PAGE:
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General Articles
Israeli Higher Education Declining in International Ranking: Reflections on The Times Report

07.10.13

Editorial Note: 
 
Allowing that the ranking of universities, including the Times Higher Education one, is not entirely exact science, there are some worrisome signs afoot. Only two of the seven research universities have made it (barely) to the top two hundred list.   The Samuel Neaman Institute in Haifa backed up these findings, noting that, in terms of publications, Israel went down from twelfth place just six years ago to number fifteenth.   
 
There are many reasons for such decline, but one thing stands out.  Most of the universities that took top place are private universities with a large  donor base and a huge endowment.  All Israeli universities are tax supported public institutions; they depend on a shrinking government budget overburdened by other social claims.
 
In his 2000 Report on Higher Education, Justice (ret.) Yaacov Maltz predicted that public largess will decline and urged the universities to engage in a series of reforms in order to create the more efficient management university model.  Despite the fact that Maltz's reform were a timid version of the Margaret Thatcher higher education revolution, they were violently attacked by the faculty; to date, only part of the Maltz Reform was implemented.
 
Maltz's other suggestion - to increase the donor base of the universities to compensate for dwindling public funds - fared even less well.  In the case of Haifa University and Ben Gurion University, fundraising suffered because of problems involving post-Zionist scholars. The former has yet to recover its standing with donors dismayed by Ilan Pappe; lately some donors were angered by the anti-Semitic cartoon of Professor Micah Leshem.  The latter was dealt a serious setback when a donor refused to honor his commitment to enlarge and modernize the library in protest over Professor Neve Gordon's international call to boycott Israel.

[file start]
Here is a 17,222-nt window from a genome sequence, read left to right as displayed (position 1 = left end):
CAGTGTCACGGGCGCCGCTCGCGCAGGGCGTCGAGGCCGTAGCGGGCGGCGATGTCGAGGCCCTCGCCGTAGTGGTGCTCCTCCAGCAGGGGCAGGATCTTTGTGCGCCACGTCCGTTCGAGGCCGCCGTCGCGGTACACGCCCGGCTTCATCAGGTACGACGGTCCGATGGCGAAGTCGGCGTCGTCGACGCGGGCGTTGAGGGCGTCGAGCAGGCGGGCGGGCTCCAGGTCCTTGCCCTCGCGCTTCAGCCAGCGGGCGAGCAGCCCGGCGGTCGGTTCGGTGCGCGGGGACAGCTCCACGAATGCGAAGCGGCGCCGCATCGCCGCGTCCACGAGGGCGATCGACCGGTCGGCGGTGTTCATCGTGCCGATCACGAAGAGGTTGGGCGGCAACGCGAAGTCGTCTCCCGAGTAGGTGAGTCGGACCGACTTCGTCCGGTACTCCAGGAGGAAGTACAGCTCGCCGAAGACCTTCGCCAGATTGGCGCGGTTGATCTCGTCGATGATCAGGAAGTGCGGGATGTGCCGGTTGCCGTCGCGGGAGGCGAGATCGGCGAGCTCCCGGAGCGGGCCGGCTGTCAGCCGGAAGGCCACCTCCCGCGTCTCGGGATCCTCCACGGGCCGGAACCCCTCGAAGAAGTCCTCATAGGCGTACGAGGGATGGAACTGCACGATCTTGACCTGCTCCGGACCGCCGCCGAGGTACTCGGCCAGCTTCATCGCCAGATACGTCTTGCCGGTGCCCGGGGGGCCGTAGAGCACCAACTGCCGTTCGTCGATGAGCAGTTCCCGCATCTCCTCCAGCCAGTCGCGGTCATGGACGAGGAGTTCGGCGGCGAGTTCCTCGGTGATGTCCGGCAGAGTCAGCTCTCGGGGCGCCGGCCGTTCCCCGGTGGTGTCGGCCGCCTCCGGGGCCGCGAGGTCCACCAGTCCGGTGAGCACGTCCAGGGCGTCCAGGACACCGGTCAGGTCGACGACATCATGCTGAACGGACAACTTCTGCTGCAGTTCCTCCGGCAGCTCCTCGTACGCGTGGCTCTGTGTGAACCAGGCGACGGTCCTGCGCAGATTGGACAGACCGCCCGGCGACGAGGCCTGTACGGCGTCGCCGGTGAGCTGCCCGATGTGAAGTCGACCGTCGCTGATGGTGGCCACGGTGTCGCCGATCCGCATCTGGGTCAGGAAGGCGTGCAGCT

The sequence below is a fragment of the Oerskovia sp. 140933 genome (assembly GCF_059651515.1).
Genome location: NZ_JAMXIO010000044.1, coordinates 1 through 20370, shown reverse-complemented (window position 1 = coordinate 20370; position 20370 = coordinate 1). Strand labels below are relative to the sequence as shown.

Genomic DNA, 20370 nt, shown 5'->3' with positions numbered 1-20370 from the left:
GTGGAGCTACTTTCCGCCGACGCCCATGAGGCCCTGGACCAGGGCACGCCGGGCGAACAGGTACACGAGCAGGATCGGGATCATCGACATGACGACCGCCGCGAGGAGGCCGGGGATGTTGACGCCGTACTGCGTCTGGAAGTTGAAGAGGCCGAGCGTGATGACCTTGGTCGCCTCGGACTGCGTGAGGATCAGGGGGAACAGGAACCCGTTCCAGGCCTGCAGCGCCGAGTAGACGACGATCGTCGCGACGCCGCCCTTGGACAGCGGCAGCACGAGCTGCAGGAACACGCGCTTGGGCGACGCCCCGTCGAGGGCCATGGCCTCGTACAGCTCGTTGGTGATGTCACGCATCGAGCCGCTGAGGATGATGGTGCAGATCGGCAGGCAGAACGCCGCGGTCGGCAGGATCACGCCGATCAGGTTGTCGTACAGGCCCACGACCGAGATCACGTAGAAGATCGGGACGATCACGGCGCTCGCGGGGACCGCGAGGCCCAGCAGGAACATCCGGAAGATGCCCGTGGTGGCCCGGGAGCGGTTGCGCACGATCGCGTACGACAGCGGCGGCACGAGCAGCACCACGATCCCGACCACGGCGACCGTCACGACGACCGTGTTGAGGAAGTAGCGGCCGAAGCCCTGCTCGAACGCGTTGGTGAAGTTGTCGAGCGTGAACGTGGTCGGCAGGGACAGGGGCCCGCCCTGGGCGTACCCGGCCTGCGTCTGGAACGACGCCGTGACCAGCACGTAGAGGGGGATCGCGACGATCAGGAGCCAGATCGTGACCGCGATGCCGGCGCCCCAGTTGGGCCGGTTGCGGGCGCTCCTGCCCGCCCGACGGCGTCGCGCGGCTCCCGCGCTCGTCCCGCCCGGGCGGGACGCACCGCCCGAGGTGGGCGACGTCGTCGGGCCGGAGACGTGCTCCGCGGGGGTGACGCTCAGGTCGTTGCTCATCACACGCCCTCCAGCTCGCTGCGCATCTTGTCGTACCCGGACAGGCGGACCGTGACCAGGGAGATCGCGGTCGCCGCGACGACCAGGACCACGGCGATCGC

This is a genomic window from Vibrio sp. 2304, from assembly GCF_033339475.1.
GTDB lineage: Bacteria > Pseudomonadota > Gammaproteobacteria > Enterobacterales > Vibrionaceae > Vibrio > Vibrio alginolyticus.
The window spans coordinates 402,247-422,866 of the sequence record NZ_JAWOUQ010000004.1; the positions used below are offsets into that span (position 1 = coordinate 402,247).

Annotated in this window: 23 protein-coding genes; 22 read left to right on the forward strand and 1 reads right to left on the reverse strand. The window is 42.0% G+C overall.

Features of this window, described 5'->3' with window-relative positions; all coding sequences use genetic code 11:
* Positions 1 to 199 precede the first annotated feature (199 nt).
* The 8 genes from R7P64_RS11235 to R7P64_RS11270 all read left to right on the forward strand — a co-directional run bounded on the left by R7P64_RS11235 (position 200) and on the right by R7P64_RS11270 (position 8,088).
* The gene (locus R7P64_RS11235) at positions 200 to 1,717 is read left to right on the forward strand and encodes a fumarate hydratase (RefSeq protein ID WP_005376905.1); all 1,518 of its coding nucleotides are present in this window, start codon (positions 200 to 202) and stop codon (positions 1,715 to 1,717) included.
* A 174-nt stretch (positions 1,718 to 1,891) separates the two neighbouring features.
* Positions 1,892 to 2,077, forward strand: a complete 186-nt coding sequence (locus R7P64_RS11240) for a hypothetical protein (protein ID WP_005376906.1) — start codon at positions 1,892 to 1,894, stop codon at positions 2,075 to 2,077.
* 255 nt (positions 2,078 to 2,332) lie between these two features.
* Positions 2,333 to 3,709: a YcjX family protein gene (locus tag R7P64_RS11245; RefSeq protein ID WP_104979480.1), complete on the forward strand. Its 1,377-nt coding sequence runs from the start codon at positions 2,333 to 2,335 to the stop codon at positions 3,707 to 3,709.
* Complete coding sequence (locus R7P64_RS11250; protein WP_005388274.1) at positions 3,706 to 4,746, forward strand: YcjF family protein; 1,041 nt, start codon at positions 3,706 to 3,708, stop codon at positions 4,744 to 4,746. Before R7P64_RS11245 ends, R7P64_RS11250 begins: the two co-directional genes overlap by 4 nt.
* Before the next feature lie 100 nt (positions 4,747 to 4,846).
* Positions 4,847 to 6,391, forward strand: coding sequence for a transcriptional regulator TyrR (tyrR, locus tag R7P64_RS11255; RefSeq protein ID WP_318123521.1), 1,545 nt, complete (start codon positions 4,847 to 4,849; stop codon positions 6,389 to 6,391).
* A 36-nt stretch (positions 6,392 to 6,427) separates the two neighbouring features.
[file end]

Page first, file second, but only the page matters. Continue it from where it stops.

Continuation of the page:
The presidents of both institutions defended the radical scholars quoting academic freedom.  As the IAM studyAcademic Freedom in Israel: A Comparative Perspective demonstrates, Israeli faculty enjoy expansive academic freedom compared to other Western countries.  As the Times ranking proves, excessive freedom is not correlated with academic excellence.  On the contrary, in the competitive world of today, a well managed university with a large endowment is as important.  
 
Israeli universities will be well advised to follow through with the Maltz Report and limit the political activism of its radical faculty.  



Israel's universities get lower grades in Time's global survey

Three of Israel's universities made Time magazine's top 200 list last year. This year it only two made it, and just barely.


By Yisrael FischerYarden Skop and Lior Dattel
Published 19:00 03.10.13

While both the Hebrew University in Jerusalem and Tel Aviv's University found themselves included in Time magazine's annual list of the top 200 universities worldwide, they were ranked at a significantly lower place this year. The Technion, which appeared in last year's list, failed to make the cut.

The Hebrew University, which was ranked 134th last year, was positioned 191th in this year's list. Its overall score was lowered to 45, from last year's 53.1. The Tel Aviv University barely made the list, being placed at 199th with an overall score of 44.3; last year it was ranked 158th, with a mark of 50.5.